Thursday, July 14, 2011
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Friday, July 1, 2011
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Friday, May 27, 2011
Wednesday, May 11, 2011
Wednesday, May 4, 2011
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Tuesday, March 22, 2011
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Friday, February 11, 2011
Wednesday, February 9, 2011
Tuesday, February 8, 2011
To find out your love's initial: "If someone peels an apple in one piece and throws it over his or her shoulder or head, it will fall in the shape of a future love's initial."
To have a dream about your future love: Stick "18 pins into a golden apple...tying (your) left garter around it, and placing it under (your) pillow at night."
To see a vision of your love: "Eating an apple in front of a mirror by the light of the candle was supposed to cause the image of you future love to appear in the mirror as if he was looking over your shoulder."
To find out which way your love will approach: "Squeeze a seed between your fingers, and observe where it flies out."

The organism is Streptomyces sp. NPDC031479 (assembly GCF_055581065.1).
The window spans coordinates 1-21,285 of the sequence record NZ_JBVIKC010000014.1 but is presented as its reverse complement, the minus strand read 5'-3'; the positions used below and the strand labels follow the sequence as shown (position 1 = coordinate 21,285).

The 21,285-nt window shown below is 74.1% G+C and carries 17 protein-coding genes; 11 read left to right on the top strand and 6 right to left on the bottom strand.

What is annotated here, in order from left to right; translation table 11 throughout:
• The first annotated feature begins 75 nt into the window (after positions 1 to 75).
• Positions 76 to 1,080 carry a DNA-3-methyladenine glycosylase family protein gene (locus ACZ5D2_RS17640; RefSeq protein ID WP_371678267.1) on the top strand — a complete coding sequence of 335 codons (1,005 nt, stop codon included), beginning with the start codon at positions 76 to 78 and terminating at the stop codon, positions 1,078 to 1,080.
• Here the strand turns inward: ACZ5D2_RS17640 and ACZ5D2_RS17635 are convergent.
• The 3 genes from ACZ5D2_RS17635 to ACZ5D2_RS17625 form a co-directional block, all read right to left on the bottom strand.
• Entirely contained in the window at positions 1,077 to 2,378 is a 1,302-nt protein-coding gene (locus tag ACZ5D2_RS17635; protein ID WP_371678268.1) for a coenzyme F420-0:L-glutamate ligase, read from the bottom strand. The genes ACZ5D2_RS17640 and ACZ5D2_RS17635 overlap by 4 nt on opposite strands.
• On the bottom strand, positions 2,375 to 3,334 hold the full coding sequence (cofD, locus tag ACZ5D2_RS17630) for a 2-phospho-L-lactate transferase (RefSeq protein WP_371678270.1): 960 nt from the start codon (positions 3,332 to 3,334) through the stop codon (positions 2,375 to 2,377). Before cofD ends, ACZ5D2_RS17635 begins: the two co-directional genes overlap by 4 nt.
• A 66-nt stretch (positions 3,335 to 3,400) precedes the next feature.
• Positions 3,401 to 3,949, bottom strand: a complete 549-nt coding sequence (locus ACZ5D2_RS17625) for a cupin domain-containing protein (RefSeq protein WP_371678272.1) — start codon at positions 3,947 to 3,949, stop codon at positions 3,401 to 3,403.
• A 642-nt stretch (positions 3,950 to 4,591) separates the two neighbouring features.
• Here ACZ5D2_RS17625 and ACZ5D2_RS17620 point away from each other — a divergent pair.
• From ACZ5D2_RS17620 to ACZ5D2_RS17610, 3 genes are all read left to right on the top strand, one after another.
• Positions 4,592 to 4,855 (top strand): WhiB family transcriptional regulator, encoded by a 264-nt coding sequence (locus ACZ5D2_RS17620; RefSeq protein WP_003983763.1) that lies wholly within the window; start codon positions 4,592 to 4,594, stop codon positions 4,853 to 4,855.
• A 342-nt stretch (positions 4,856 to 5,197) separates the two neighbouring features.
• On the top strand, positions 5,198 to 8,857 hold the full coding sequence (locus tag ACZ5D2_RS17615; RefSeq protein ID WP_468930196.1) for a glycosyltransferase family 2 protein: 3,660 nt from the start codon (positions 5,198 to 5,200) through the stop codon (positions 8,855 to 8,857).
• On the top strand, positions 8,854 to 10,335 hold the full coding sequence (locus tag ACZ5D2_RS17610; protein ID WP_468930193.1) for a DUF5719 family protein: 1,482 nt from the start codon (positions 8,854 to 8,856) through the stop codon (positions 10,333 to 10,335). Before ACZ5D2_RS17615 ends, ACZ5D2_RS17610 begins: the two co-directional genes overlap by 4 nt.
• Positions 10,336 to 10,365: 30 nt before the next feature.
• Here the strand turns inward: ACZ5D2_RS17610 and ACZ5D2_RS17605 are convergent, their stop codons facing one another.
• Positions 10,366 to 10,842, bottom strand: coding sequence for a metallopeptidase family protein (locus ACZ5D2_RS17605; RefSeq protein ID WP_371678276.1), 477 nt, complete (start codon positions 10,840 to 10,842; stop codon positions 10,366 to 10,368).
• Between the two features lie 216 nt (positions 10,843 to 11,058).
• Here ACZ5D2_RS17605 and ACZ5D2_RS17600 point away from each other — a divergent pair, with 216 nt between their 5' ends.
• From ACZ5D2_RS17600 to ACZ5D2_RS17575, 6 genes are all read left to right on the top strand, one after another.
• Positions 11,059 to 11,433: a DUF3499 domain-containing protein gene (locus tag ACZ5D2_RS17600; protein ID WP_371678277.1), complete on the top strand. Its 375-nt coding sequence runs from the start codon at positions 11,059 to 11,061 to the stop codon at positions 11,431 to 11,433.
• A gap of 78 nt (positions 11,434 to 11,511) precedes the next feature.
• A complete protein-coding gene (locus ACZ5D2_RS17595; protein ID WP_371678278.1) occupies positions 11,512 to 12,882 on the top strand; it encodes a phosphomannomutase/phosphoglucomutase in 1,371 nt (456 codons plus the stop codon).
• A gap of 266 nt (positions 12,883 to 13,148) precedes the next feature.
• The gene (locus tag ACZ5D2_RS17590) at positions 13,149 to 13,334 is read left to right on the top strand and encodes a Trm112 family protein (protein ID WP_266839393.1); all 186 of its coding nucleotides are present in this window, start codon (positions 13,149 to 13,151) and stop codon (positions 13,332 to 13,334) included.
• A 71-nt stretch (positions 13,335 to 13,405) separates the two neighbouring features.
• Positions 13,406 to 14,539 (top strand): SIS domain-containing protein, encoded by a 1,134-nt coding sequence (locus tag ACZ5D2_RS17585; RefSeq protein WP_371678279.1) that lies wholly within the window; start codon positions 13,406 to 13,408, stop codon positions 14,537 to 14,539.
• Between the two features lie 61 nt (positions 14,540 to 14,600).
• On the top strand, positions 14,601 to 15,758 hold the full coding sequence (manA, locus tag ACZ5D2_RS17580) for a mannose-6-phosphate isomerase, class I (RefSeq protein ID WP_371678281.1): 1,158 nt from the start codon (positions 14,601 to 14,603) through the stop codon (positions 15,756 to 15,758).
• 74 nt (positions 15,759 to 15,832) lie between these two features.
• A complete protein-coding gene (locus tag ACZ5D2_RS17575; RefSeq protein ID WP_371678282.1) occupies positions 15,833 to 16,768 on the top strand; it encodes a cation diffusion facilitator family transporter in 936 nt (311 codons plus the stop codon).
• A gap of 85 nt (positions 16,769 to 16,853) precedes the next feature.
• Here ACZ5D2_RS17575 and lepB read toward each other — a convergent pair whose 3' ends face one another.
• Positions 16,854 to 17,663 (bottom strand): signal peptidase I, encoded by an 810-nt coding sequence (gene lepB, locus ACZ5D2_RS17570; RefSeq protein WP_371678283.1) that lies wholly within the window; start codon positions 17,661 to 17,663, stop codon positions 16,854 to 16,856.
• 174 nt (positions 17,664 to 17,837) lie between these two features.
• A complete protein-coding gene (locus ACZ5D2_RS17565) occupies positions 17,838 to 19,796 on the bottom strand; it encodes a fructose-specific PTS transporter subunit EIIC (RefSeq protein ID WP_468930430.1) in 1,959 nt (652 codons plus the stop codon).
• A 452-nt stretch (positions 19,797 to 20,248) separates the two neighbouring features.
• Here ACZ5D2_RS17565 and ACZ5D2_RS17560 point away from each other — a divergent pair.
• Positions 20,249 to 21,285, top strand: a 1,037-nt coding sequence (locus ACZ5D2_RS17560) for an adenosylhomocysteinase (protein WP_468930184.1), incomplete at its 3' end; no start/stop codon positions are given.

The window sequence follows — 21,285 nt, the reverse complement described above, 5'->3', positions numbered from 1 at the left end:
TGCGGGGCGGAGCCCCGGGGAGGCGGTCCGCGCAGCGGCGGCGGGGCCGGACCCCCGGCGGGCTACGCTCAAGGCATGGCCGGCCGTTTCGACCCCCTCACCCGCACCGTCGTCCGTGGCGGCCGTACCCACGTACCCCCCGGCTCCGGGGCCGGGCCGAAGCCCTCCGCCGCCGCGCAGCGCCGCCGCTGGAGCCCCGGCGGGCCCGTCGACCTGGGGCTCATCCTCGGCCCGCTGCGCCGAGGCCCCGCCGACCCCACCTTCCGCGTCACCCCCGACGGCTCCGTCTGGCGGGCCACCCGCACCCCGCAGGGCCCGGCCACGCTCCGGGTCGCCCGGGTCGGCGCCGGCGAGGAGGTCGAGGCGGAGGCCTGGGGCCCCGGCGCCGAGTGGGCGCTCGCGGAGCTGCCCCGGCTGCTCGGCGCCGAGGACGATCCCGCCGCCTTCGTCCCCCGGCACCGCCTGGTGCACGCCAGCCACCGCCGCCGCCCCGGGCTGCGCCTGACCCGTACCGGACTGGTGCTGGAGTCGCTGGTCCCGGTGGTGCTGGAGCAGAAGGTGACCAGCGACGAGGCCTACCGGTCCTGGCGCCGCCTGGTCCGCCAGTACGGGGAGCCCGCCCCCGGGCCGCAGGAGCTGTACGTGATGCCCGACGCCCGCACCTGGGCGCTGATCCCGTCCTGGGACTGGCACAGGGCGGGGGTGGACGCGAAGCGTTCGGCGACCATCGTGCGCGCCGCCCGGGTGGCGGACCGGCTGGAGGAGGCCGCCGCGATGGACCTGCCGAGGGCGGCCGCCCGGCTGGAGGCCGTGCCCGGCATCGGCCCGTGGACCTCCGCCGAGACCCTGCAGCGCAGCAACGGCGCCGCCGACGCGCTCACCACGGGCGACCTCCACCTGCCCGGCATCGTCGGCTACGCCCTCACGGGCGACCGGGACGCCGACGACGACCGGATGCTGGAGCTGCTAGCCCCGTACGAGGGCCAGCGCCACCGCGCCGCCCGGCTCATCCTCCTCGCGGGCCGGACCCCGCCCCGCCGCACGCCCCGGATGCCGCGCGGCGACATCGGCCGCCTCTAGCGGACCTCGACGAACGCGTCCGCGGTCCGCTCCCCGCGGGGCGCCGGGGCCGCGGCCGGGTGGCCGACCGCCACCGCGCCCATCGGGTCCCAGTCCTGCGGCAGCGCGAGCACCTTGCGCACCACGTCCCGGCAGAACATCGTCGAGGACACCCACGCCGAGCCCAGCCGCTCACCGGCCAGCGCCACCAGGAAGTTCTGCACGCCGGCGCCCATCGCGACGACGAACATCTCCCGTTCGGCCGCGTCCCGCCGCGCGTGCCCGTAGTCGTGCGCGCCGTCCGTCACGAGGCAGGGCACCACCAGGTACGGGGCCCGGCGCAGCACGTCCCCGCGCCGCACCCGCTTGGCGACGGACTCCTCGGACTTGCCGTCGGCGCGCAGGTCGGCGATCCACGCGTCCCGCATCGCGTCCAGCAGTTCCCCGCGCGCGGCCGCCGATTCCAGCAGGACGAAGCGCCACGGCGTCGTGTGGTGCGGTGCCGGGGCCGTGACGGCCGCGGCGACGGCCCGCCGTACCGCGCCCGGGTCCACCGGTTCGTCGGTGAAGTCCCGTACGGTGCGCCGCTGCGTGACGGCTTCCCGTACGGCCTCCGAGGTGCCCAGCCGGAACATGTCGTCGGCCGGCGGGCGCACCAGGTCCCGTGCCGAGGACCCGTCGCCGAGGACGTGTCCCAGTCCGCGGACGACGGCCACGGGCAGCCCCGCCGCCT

Or, "you can throw a seed in the air and let it fall to the ground or simply shake it between your cupped hands. Your love will come from the direction in which the seed points."
To find out if he will propose: Name two seeds, one for yourself, one for your lover and toss them into a fire, if they "fly off in different directions, there will be no romantic relationship. If the seed burn together without flying off, the man will never propose. If they both fly off the same side...the pair will marry."
If you can't decide between potential suitors: Stick a bunch of apple seeds to your face "each named for one of the lovers...the last seed to fall off represents the person who loves you wholeheartedly."
Which one(s) have you heard/tried? What's your trick?
Read more at http://tiny.cc/3eo4h
Monday, February 7, 2011
Wednesday, January 26, 2011
Wednesday, January 19, 2011
Ever wanted a mini-me to call your own? Sculpteo’s 3D printing process makes that and more available to the masses.
Tuesday, January 11, 2011
Google is attempting to break down language barriers on the Internet by creating a system that will allow users to find the best results for their searches regardless of the language and then will translate for them. Some experts say Google's translation system falls short of the work a human translator could do. Google executives say that the project is in its early stages but that the quality of the translations is improving. "Human language is just so complex. It has so many rules, and those rules have exceptions," said the Google researcher leading the translation project.